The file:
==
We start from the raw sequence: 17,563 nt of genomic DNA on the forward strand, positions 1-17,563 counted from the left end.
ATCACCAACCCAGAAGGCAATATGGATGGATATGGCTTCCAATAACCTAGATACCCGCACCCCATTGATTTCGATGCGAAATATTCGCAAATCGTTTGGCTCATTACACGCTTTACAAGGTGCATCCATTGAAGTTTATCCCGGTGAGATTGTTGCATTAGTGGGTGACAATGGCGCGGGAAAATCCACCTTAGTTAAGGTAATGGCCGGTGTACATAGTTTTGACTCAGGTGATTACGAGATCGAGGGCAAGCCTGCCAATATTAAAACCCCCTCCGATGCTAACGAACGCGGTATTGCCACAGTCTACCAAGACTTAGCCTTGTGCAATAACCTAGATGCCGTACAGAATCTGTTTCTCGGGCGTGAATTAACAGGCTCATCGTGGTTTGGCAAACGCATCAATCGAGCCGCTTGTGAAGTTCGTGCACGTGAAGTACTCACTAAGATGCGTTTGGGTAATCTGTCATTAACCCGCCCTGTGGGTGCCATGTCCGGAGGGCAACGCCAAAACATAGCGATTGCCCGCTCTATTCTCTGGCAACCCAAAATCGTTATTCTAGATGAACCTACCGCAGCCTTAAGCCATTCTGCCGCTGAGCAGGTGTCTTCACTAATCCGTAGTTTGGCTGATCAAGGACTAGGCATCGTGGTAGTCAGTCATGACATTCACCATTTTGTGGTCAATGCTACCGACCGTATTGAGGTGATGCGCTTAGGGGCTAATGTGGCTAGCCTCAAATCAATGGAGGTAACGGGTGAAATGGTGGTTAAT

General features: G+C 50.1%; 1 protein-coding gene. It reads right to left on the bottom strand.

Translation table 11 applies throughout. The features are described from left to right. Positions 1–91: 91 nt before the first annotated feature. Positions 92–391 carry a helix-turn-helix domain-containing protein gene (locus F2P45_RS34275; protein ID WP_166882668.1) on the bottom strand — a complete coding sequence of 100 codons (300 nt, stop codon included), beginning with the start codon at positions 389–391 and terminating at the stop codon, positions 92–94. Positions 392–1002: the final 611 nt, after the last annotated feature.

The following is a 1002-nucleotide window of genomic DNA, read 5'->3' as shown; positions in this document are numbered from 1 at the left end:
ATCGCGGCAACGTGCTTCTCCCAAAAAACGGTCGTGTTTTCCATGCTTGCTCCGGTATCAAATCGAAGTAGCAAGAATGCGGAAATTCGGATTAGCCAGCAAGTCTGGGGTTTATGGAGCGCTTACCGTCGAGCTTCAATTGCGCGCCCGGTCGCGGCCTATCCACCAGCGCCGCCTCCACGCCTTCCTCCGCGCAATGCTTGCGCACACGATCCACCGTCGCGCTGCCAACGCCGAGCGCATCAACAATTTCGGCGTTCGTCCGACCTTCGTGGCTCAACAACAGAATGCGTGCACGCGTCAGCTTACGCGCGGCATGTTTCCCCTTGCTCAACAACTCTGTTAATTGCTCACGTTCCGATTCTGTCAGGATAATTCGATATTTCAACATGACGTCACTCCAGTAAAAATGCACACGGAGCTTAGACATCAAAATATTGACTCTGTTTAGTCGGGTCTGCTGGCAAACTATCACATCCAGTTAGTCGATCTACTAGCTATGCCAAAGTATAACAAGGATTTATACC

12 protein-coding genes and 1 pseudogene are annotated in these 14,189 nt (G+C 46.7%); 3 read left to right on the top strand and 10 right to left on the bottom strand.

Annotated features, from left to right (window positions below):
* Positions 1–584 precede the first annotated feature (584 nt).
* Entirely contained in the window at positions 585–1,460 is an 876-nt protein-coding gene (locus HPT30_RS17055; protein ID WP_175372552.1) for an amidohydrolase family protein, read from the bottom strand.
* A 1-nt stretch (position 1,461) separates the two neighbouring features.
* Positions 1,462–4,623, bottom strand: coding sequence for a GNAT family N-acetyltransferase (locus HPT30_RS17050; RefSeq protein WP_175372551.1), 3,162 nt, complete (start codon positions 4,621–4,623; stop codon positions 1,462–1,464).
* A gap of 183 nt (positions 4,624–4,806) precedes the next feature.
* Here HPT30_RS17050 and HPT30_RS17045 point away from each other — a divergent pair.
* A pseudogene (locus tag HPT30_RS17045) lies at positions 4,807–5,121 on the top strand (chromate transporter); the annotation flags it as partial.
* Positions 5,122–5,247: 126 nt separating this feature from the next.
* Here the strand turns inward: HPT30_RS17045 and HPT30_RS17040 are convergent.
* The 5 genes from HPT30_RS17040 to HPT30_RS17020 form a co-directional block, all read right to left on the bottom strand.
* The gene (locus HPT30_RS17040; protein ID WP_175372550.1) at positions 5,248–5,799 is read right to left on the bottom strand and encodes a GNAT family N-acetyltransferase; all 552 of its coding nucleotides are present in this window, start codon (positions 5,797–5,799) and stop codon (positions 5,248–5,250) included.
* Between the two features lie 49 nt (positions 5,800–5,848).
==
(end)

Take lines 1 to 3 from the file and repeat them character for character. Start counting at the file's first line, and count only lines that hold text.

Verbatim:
We start from the raw sequence: 17,563 nt of genomic DNA on the forward strand, positions 1-17,563 counted from the left end.
ATCACCAACCCAGAAGGCAATATGGATGGATATGGCTTCCAATAACCTAGATACCCGCACCCCATTGATTTCGATGCGAAATATTCGCAAATCGTTTGGCTCATTACACGCTTTACAAGGTGCATCCATTGAAGTTTATCCCGGTGAGATTGTTGCATTAGTGGGTGACAATGGCGCGGGAAAATCCACCTTAGTTAAGGTAATGGCCGGTGTACATAGTTTTGACTCAGGTGATTACGAGATCGAGGGCAAGCCTGCCAATATTAAAACCCCCTCCGATGCTAACGAACGCGGTATTGCCACAGTCTACCAAGACTTAGCCTTGTGCAATAACCTAGATGCCGTACAGAATCTGTTTCTCGGGCGTGAATTAACAGGCTCATCGTGGTTTGGCAAACGCATCAATCGAGCCGCTTGTGAAGTTCGTGCACGTGAAGTACTCACTAAGATGCGTTTGGGTAATCTGTCATTAACCCGCCCTGTGGGTGCCATGTCCGGAGGGCAACGCCAAAACATAGCGATTGCCCGCTCTATTCTCTGGCAACCCAAAATCGTTATTCTAGATGAACCTACCGCAGCCTTAAGCCATTCTGCCGCTGAGCAGGTGTCTTCACTAATCCGTAGTTTGGCTGATCAAGGACTAGGCATCGTGGTAGTCAGTCATGACATTCACCATTTTGTGGTCAATGCTACCGACCGTATTGAGGTGATGCGCTTAGGGGCTAATGTGGCTAGCCTCAAATCAATGGAGGTAACGGGTGAAATGGTGGTTAAT

General features: G+C 50.1%; 1 protein-coding gene. It reads right to left on the bottom strand.